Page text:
We had used this plumbing company without incident previously, and its name was well-known, so when our 16-year old toilet needed a new flush valve,  my husband called them.   The young woman who answered the phone was intent upon enrolling us in a yearly “maintenance contract,” and kept him on the phone for a considerable time selling him on its benefits. She finally scheduled the repair during a 4 hour window on the following day. He rescheduled some errands  (I was at work) and waited, but the plumber never showed.

When he called to inquire what had happened, he got another young woman on the phone, who checked to see what had happened. It appeared that person he’d spoken with previously had been so focused on trying to sell him the yearly contract that she’d neglected to schedule the plumber. Young woman number two apologized, during what also became an unnecessarily lengthy conversation.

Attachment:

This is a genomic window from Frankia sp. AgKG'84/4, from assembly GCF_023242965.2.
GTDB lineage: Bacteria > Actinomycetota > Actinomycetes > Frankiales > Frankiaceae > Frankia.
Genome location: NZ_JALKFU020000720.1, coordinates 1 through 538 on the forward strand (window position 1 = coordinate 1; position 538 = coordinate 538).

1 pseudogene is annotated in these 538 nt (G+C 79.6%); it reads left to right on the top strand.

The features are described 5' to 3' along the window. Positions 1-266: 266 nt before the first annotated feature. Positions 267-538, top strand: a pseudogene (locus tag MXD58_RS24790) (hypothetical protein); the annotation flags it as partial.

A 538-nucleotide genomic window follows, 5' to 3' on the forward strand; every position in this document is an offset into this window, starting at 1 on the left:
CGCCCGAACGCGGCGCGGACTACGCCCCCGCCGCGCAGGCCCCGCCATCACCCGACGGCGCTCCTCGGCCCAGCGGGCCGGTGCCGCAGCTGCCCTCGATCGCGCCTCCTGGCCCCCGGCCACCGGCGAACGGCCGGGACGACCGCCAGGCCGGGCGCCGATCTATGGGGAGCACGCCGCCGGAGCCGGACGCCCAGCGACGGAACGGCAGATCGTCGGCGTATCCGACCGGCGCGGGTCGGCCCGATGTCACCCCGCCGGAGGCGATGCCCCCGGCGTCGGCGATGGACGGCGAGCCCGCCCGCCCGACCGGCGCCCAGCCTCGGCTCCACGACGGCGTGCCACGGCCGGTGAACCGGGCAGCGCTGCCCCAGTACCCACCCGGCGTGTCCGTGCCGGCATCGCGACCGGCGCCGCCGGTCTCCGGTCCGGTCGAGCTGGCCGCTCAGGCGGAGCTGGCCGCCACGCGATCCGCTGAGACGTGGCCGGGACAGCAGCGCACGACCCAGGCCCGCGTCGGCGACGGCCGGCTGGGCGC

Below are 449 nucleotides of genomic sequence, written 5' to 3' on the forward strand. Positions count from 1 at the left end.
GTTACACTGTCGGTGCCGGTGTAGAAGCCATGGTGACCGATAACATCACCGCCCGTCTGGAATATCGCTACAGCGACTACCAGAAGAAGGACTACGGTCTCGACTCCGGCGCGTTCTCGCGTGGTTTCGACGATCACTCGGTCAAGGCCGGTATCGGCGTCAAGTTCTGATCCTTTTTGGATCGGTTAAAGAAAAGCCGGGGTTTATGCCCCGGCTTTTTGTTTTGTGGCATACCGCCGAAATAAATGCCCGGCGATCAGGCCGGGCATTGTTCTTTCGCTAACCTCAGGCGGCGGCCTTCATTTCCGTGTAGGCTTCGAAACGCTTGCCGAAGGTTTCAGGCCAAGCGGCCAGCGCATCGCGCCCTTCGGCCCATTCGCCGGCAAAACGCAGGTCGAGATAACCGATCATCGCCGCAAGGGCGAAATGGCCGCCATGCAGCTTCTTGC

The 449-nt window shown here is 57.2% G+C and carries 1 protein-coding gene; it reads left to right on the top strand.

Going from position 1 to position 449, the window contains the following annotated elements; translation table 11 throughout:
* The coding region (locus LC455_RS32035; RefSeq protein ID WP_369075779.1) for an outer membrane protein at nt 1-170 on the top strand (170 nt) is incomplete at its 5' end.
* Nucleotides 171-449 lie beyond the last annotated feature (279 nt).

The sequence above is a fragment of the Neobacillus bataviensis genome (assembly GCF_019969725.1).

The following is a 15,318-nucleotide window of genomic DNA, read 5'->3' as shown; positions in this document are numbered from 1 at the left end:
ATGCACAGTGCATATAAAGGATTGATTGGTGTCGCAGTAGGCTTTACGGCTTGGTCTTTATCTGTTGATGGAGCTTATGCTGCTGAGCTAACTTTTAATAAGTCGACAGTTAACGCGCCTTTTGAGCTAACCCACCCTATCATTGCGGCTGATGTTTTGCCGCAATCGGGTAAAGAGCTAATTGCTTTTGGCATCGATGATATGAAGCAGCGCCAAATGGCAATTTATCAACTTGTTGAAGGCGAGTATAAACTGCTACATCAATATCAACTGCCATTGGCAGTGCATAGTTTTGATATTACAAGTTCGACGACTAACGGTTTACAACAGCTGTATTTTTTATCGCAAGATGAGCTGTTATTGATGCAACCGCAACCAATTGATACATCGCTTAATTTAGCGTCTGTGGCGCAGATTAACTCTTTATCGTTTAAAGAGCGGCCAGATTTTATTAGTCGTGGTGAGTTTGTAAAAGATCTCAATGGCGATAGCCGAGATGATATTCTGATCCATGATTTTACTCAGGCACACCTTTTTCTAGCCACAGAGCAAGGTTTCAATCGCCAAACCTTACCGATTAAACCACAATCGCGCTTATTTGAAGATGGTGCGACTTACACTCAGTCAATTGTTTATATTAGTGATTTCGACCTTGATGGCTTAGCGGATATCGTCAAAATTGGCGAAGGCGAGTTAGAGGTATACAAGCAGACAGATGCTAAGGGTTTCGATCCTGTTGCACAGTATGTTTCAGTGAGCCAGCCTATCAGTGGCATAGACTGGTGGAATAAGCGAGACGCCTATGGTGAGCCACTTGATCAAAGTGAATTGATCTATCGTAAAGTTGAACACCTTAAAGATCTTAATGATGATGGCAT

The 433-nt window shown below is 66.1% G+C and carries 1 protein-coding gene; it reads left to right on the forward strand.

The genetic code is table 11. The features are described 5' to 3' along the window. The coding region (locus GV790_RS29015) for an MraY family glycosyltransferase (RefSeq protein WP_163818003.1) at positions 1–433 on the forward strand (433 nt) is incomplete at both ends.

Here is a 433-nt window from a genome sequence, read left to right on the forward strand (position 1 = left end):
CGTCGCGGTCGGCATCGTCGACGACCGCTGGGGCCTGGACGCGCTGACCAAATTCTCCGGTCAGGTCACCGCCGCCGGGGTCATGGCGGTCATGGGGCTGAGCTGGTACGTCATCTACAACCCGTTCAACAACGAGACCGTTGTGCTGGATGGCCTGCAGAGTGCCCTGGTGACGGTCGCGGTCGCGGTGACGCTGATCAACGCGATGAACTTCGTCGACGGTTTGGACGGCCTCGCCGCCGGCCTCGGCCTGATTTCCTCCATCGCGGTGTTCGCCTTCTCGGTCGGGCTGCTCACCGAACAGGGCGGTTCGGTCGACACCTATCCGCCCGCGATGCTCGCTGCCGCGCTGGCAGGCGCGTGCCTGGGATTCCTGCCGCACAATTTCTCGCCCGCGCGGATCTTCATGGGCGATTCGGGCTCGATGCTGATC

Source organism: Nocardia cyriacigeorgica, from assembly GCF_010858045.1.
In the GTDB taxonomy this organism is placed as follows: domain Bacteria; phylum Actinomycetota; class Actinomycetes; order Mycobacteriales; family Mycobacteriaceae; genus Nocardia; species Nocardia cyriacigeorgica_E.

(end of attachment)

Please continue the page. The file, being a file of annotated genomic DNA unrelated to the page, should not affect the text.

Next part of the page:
In order to expedite the repair, my husband gave her the make of the toilet (Kohler–a pretty standard brand) and the part number of the flush valve we needed. She had clearly never heard of Kohler–she asked whether that was a brand and could he spell it, which was disconcerting coming from someone who worked at a plumbing company. She did repeat the part number twice, to be sure she’d heard accurately.

This time, the plumber did show up (the following day), but without the part. According to him, she hadn’t passed on the information. He said he’d have to locate the part and come back, but that we really should consider buying a new toilet.

This was a Friday. The plumber left (without selling us a new toilet) saying he would secure the proper part and be back Monday. He did return on Monday, as promised, but with the wrong part. He left again, promising to find the right one and to call when he did.